Today, we are going to be discussing the recent US Federal Reserve (Fed) announcement that indicated there could be interest rate hikes as soon as 2022, after signalling in March that it saw no increases until beyond 2023. The Fed also revised the expected inflation rate for 2021 upwards, from 2.2% to 3.4%
The US Fed is the central bank of America.
Why has the Fed decided to increase interest rates?
The simple answer to this question is that the economic recovery in the US has been going well since the American government injected nearly $3 trillion in fiscal stimulus to boost the economy following the COVID-19 pandemic.
The US has been adding more jobs but the increased prosperity has led to increased demand, which has not yet been matched by an increased supply due to ‘supply bottlenecks and hiring difficulties’ faced by firms. It has been widely reported that some businesses are struggling to fill vacancies due to some workers preferring to remain unemployed, given that they earn more from the stimulus cheques than from their previous jobs.
The worry for the Fed is that the inflation could be higher and more persistent than they expected. Consequently, they plan on increasing the interest rate to tackle inflation.
As we’ve previously discussed, high inflation can be curtailed by increasing the interest rate. High interest would make government securities, such as bonds, to be more attractive and cause a switch from spending towards investments, thereby easing inflationary pressures.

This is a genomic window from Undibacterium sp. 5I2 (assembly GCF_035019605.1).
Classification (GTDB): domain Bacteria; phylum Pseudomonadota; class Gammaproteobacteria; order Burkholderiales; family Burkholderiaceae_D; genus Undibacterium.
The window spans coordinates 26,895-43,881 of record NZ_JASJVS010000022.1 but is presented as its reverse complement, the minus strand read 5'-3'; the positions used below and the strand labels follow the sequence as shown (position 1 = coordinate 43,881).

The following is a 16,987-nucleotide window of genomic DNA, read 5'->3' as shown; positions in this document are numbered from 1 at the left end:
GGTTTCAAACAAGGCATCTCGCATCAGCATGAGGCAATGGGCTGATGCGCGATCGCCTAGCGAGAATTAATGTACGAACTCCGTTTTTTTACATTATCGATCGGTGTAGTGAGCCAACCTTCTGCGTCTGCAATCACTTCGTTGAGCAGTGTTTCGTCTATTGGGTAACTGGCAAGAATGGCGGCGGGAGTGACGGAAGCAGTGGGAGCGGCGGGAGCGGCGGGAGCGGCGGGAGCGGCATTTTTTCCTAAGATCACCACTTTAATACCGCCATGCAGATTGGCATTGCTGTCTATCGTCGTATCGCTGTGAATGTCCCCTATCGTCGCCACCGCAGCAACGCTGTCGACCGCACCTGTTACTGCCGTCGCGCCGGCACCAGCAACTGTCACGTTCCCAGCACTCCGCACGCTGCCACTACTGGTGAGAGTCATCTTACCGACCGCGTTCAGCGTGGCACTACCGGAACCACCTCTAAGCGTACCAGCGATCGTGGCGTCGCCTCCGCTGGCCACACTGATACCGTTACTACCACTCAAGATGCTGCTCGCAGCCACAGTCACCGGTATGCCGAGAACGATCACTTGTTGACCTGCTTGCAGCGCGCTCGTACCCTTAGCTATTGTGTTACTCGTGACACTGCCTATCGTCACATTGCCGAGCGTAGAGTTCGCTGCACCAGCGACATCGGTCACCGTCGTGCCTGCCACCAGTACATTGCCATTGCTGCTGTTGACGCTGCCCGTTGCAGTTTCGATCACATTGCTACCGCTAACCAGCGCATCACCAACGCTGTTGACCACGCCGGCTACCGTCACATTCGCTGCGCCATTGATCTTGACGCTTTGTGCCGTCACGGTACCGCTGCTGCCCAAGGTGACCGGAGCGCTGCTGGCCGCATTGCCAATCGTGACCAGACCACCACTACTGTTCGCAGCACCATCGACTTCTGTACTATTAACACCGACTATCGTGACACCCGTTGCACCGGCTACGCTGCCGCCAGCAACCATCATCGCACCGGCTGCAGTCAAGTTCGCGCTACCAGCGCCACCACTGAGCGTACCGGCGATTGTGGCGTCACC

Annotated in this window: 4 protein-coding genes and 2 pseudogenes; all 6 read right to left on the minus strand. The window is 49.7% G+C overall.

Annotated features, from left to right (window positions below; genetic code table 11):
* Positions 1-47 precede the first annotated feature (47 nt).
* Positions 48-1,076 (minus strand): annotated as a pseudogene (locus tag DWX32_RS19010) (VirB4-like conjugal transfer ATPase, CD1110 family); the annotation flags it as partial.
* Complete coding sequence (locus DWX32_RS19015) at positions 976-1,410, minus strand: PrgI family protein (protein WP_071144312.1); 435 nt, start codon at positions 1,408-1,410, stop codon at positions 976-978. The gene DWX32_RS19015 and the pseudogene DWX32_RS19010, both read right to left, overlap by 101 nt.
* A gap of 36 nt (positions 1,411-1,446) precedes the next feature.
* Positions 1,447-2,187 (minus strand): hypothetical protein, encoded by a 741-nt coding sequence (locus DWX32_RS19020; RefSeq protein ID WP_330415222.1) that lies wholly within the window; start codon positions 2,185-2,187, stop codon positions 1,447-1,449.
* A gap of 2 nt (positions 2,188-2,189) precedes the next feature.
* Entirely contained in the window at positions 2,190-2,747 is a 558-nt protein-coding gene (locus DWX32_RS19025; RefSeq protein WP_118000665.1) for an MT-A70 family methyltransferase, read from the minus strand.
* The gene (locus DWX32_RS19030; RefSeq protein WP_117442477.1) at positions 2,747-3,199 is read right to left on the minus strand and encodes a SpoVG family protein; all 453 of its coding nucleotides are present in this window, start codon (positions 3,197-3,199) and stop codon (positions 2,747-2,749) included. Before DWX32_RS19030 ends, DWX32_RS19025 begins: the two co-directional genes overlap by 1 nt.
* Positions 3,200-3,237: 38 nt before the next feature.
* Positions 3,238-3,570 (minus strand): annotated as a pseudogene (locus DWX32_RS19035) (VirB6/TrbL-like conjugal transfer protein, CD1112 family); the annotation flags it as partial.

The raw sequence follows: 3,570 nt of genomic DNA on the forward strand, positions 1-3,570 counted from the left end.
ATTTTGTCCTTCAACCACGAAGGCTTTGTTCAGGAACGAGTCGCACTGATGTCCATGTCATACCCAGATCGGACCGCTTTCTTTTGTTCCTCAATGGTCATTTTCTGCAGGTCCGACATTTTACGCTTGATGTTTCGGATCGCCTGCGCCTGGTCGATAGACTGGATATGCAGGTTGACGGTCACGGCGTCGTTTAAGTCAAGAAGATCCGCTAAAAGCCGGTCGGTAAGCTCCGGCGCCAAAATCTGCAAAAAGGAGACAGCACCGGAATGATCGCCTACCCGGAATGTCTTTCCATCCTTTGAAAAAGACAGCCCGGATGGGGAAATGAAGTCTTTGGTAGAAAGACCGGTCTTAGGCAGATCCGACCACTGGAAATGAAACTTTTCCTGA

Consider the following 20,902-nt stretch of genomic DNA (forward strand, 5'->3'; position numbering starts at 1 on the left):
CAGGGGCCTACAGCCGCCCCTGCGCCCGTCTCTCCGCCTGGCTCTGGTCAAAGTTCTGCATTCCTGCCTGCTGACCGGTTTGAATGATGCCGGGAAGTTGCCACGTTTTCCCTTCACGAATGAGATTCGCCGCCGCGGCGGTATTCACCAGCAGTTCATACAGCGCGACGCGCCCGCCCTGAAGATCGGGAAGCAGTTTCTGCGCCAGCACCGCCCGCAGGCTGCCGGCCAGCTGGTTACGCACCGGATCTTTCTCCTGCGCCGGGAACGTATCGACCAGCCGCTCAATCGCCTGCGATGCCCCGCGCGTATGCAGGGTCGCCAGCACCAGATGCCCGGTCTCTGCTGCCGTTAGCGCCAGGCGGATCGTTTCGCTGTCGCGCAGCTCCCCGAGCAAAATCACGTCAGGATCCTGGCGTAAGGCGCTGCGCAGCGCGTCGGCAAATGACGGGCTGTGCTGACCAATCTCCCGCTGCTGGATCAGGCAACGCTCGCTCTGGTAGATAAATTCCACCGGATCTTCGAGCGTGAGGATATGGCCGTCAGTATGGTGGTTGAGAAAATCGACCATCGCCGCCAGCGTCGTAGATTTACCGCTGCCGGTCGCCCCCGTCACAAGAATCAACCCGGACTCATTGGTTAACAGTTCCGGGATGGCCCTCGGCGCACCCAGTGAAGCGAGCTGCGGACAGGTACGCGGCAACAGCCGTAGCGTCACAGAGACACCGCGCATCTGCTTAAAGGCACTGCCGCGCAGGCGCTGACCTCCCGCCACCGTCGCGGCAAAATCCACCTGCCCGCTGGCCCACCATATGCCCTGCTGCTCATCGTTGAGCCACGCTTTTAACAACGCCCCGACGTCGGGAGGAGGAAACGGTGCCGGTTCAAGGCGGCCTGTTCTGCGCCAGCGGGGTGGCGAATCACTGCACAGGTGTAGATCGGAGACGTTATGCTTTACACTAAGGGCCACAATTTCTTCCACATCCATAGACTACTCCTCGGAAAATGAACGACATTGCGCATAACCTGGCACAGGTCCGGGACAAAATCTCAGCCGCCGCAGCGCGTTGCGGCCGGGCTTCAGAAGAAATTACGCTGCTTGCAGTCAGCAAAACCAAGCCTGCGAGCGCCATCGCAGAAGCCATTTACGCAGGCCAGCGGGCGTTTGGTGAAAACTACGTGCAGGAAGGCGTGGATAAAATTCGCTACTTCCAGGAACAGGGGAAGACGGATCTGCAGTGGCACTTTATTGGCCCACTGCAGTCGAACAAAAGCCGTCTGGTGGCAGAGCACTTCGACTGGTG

How did the markets react?
US stocks opened lower last Friday and ended the week on a negative note as investors continued to digest the change in tone by the Federal Reserve. The Dow Jones Industrial Average (DJIA) lost 3.45% marking its worst week since October last year. The S&P 500 was down by 1.91%. The Nasdaq composite — which comprises largely tech stocks — was down by 0.28%.
Why did the markets react this way?
Low interest rates are beneficial for stocks because they become more attractive investment options relative to bonds and other fixed-income assets. Consequently, the news that the Fed plans on increasing the interest rates sooner than expected caused some investors to reduce their investments in stocks and move towards fixed income securities.